Denver is famous for inspiring a chirpy folk singer who adopted this city's name, and for a not very inspiring ham-and-green pepper omelet. And it's infamous as the home of an infernal contraption that has stopped drivers in their tracks around the world: the Denver Boot.
Even so, brainy contestants on a segment of Jeopardy this week all failed to properly identify it in a question from the category "Boots." One answered "What is the Oregon boot?"and another "What is a parking boot?" Both answers were declared wrong — until the judges reversed their decision and gave credit for "a parking boot."
The real Denver Boot was invented in 1953 by a Manual High School shop teacher named Frank Marugg, who liked tinkering with things. He even built his own violin, which he played with the Denver Symphony. It was at the request of a cop friend that Marugg created a clamp that could be secured to the wheel of a parking scofflaw's car, so he couldn't drive away until his fines were paid. It worked like a charm.
From its origins in Denver, the boot spread from city to city, irritating drivers everywhere.
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Clancy Systems International, the Denver company that acquired the rights to Marugg's patent in 1986, still makes the contraptions here and markets the Denver Boot around the globe. And Jeopardy wasn't the Denver Boot's first brush with fame, says Clancy CFO Liz Wolfson.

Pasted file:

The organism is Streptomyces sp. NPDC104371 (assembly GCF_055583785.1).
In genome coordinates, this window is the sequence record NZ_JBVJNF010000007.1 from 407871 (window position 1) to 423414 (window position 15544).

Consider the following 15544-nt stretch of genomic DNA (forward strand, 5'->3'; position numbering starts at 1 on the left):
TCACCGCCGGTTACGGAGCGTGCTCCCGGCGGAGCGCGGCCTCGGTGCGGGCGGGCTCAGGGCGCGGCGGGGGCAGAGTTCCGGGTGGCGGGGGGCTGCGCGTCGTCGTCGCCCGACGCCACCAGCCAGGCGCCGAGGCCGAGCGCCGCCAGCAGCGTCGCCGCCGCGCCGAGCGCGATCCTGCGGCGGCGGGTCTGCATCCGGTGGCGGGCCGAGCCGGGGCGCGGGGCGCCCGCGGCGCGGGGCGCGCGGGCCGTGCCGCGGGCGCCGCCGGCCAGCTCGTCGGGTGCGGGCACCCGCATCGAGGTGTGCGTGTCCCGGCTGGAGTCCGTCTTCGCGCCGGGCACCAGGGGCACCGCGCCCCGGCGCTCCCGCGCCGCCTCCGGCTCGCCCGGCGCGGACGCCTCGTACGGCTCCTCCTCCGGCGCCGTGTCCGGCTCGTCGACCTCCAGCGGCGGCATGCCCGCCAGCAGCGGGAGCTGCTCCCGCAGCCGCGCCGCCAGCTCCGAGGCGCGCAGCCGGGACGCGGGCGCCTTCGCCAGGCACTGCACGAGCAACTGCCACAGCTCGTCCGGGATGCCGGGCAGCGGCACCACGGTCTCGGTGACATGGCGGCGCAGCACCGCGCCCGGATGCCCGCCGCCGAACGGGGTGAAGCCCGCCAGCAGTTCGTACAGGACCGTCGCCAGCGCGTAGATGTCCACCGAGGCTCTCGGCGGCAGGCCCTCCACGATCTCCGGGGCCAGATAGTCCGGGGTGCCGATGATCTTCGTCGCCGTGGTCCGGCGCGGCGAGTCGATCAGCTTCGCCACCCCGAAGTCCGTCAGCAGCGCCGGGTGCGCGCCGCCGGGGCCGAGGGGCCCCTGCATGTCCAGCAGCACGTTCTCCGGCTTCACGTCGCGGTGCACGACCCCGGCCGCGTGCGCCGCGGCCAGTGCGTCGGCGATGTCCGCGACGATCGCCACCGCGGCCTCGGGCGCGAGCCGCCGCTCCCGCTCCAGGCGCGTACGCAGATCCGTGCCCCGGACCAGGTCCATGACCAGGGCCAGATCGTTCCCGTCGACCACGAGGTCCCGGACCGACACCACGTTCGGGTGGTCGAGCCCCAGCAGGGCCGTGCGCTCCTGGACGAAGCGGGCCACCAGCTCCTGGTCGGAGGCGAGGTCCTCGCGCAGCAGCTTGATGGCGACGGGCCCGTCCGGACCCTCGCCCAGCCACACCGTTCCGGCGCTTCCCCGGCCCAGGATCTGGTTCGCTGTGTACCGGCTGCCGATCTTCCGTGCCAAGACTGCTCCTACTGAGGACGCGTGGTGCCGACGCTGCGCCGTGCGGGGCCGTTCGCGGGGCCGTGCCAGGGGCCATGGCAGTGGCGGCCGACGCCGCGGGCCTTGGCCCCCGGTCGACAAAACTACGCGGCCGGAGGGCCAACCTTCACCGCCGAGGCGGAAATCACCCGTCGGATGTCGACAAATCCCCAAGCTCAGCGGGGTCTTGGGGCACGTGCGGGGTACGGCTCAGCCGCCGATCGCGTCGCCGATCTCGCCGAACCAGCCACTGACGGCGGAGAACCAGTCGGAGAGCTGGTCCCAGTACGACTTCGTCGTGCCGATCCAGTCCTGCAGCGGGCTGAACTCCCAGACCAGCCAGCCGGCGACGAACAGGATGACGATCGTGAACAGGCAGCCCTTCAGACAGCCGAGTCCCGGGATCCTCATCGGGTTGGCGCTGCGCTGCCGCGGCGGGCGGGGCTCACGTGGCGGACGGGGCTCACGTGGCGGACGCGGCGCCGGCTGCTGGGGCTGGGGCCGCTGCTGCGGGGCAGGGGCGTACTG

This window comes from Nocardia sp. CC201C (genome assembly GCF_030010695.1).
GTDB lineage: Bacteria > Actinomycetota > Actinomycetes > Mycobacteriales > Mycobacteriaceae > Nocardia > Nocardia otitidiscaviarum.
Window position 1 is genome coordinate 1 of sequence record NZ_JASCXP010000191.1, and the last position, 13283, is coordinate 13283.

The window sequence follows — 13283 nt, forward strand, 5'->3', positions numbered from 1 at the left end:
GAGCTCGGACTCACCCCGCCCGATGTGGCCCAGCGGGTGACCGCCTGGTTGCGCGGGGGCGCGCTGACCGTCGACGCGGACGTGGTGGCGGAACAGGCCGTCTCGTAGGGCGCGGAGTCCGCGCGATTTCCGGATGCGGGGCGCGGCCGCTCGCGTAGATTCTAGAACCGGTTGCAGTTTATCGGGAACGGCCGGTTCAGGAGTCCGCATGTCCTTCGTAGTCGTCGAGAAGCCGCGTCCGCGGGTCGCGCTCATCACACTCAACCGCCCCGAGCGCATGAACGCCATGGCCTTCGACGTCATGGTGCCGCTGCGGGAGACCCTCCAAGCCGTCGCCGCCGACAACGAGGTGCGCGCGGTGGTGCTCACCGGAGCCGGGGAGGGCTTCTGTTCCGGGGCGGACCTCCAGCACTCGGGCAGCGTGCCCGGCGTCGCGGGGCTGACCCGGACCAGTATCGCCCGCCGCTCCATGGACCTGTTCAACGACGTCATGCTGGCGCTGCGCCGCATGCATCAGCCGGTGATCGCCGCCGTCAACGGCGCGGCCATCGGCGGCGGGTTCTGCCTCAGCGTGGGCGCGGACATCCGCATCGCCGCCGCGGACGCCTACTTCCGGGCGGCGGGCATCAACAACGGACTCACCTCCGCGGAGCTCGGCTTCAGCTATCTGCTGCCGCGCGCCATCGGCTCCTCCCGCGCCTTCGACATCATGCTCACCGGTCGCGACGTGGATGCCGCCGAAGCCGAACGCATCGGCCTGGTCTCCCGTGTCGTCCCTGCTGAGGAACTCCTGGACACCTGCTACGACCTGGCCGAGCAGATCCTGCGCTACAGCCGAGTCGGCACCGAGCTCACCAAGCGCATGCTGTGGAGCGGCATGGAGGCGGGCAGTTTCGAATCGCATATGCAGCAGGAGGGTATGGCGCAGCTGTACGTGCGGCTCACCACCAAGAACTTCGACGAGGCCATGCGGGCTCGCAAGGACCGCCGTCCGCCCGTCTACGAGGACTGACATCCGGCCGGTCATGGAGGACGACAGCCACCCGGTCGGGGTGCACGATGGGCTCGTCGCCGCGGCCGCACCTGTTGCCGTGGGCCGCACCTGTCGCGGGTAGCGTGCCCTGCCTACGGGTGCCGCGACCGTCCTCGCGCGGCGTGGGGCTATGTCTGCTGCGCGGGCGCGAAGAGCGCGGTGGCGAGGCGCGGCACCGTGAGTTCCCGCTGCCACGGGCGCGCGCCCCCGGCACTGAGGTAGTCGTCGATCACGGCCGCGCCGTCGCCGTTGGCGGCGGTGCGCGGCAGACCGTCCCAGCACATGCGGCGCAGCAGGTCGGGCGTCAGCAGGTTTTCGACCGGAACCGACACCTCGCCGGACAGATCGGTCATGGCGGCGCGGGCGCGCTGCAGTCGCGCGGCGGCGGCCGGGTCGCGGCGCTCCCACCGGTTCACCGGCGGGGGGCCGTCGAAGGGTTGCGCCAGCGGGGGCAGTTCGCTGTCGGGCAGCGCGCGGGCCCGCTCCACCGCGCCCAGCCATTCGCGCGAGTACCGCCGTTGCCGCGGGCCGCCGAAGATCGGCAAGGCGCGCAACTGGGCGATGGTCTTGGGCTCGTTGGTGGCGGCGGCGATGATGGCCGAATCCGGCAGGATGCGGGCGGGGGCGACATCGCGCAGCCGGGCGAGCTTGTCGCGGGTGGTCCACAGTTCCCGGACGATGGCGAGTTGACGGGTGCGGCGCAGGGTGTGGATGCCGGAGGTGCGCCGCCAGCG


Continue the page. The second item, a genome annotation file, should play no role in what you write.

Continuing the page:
About eight years ago, the plot of a Law & Order episode focused on a city employee booting cars and extorting money (not all that different from what a city does, but still illegal). "We shipped them six boots," Wolfson recalls, so that the crew could create a mock boot warehouse. And a studio in California bought some boots to keep for movies as props.
"It's got a life of its own," says Wolfson, adding that its longevity is surprising for such a mechanical tool in this day of technological traffic innovations. "It's not our main business, but we still manufacture them."
But you won't find many Denver Boots in Denver these days: The DPD now buys its "parking boots" from a competitor.